Names given to newborn children are whetted by the relevant authority in the Maldives. It appears that only certain types of Arabic names pass the litmus test, and authorities are rather successful in enforcing them at the birth certificate level. But unfortunately for them this control is almost totally lost by the time the child enters teenage. After that we only hear names like Gaburu Ayya, Natay, Boddu, Kukulhay, Rattay, Bakattaa** and other even more interesting sounds.
In the 1970s and before, it was common to have truly Dhivehi names like Dhon Didi, Kalhu Thutthu, Lahuttu, Tutteedi, Kudamaniku etc. But during the 1980s when the ID card was introduced such names were systematically eliminated and replaced with Arabic names. At the same time, the process of whetting newborn names was introduced. In the early days of this process Persian and Urdu names were allowed. Thus there are lots of girls named Shalinee and Sharmeela. However, more recently such names have also got the axe.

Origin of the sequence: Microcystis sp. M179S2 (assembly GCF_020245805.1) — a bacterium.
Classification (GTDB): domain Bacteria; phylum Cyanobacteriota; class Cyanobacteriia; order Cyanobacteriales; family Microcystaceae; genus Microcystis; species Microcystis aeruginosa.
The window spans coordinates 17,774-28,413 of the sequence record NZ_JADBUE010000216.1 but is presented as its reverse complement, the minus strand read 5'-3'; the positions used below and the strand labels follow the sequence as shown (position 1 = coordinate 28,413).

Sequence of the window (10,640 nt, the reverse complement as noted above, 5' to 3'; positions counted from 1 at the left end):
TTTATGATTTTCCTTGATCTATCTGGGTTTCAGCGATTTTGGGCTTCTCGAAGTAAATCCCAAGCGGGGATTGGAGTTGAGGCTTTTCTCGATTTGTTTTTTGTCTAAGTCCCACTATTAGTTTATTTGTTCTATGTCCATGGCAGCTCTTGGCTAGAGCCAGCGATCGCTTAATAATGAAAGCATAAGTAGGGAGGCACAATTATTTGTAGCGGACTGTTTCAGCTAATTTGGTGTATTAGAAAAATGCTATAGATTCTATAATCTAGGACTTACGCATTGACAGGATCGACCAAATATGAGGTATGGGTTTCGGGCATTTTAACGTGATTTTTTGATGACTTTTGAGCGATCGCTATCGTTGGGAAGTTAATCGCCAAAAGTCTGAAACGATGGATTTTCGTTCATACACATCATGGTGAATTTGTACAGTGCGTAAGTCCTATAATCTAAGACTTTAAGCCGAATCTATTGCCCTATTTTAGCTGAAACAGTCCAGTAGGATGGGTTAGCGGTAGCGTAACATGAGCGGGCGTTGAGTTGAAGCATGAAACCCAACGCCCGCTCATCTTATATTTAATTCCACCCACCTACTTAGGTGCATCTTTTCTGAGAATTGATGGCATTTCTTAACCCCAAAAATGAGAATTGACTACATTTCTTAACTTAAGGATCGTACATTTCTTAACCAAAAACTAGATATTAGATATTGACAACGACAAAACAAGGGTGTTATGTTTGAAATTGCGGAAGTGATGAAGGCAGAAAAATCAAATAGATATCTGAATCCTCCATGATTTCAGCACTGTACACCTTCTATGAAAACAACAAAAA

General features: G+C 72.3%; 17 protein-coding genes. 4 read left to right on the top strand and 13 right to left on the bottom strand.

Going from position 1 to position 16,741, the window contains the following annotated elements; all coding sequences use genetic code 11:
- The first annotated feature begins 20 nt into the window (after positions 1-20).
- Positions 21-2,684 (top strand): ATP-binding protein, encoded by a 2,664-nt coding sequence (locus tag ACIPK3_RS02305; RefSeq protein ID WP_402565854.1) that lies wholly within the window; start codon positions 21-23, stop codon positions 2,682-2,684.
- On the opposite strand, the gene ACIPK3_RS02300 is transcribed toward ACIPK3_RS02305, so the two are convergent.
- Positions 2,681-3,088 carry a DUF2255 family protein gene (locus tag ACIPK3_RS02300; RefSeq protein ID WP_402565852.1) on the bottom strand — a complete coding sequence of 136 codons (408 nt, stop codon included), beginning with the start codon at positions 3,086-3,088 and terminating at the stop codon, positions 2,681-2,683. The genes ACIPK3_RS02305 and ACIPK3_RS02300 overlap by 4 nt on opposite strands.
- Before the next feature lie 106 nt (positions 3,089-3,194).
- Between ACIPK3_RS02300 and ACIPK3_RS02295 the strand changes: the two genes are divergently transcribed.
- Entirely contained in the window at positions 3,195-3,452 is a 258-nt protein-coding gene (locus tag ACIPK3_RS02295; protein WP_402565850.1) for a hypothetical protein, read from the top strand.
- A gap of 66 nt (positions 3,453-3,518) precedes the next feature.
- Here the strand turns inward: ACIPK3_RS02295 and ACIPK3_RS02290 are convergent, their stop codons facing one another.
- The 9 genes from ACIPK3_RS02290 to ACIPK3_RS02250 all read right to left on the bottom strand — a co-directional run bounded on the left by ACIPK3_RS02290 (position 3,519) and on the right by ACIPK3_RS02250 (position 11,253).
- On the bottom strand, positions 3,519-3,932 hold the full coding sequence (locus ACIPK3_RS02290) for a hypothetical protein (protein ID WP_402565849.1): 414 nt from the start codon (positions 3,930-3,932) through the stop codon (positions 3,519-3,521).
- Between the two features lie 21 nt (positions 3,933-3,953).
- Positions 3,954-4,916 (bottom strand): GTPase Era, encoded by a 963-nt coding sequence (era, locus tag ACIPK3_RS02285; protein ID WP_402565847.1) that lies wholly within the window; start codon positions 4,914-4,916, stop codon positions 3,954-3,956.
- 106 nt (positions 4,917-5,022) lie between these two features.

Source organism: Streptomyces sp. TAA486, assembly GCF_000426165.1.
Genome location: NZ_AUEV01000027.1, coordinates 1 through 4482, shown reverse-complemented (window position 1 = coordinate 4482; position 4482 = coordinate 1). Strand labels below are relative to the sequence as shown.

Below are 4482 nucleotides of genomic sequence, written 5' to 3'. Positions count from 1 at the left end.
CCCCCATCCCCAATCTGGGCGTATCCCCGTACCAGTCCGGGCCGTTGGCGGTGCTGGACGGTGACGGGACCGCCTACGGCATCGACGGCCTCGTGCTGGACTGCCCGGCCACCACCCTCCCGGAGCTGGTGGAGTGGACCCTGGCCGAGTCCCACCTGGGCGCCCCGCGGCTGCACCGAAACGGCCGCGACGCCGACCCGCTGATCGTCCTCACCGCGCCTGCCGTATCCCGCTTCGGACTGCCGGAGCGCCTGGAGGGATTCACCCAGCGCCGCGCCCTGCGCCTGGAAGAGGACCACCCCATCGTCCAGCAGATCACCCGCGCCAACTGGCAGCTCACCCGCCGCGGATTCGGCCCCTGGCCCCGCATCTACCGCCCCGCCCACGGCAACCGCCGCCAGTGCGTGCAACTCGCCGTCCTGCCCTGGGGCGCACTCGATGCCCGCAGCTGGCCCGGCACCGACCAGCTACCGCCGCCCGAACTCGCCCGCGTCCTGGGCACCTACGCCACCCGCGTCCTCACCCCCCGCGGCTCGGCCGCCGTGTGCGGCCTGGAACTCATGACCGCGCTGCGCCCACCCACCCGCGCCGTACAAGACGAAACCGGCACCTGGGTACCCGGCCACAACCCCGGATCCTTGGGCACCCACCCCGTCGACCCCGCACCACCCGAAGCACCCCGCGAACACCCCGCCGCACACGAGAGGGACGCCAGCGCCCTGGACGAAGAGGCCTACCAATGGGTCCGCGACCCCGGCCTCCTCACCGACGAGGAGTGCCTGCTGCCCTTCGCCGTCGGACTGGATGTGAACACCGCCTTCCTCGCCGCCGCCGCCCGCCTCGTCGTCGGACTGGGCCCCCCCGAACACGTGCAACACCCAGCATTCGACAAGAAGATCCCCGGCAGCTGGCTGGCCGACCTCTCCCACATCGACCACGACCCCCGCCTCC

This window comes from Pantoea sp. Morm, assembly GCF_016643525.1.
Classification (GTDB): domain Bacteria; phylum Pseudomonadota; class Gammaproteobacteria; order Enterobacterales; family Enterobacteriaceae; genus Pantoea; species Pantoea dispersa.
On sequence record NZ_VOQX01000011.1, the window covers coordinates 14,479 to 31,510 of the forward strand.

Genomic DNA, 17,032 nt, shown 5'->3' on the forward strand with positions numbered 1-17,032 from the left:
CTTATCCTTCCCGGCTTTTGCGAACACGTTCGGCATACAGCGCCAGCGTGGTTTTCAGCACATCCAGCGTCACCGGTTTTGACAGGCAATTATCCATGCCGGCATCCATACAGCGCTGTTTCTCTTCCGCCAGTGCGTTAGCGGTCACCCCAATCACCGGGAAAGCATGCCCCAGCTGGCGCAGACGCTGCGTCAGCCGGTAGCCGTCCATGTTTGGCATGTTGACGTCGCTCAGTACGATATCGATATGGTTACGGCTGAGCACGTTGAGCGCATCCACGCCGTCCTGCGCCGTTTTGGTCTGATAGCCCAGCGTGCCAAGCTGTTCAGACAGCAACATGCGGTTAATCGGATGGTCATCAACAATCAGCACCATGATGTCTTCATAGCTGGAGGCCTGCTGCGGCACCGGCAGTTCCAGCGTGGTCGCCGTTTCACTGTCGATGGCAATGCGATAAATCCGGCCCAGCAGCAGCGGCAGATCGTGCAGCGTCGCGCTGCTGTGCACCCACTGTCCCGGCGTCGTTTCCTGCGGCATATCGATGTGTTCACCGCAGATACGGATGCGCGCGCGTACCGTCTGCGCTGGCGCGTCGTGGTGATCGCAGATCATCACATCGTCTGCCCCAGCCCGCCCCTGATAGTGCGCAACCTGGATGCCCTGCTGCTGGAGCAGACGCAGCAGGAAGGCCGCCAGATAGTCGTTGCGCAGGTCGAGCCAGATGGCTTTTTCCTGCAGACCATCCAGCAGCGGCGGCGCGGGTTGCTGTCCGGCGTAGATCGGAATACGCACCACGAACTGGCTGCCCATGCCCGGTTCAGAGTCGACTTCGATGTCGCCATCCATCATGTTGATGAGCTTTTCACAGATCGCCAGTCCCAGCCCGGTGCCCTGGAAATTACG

If one looks at naming traditions across the Islamic word, one could see a lot of variety. Iran and Afghanistan have their own distinct flavor of names. In Pakistan and Bangladesh it is quite common to hear names like Naik, Chowdhary, Beewi and Begum. In the largest Muslim country, Indonesia, it is rarely that one hears an Arabic name. Even in Arabic countries there are many common names that are likely to be rejected by the Maldivian authorities.
Interestingly, in those countries nicknames like Kattay, Kurappay and Burito** are not that common. Why is that?
[** If any of these names resembles a real person's name, it is purely coincidental. Sincere apologies are offered for any inconvenience caused.]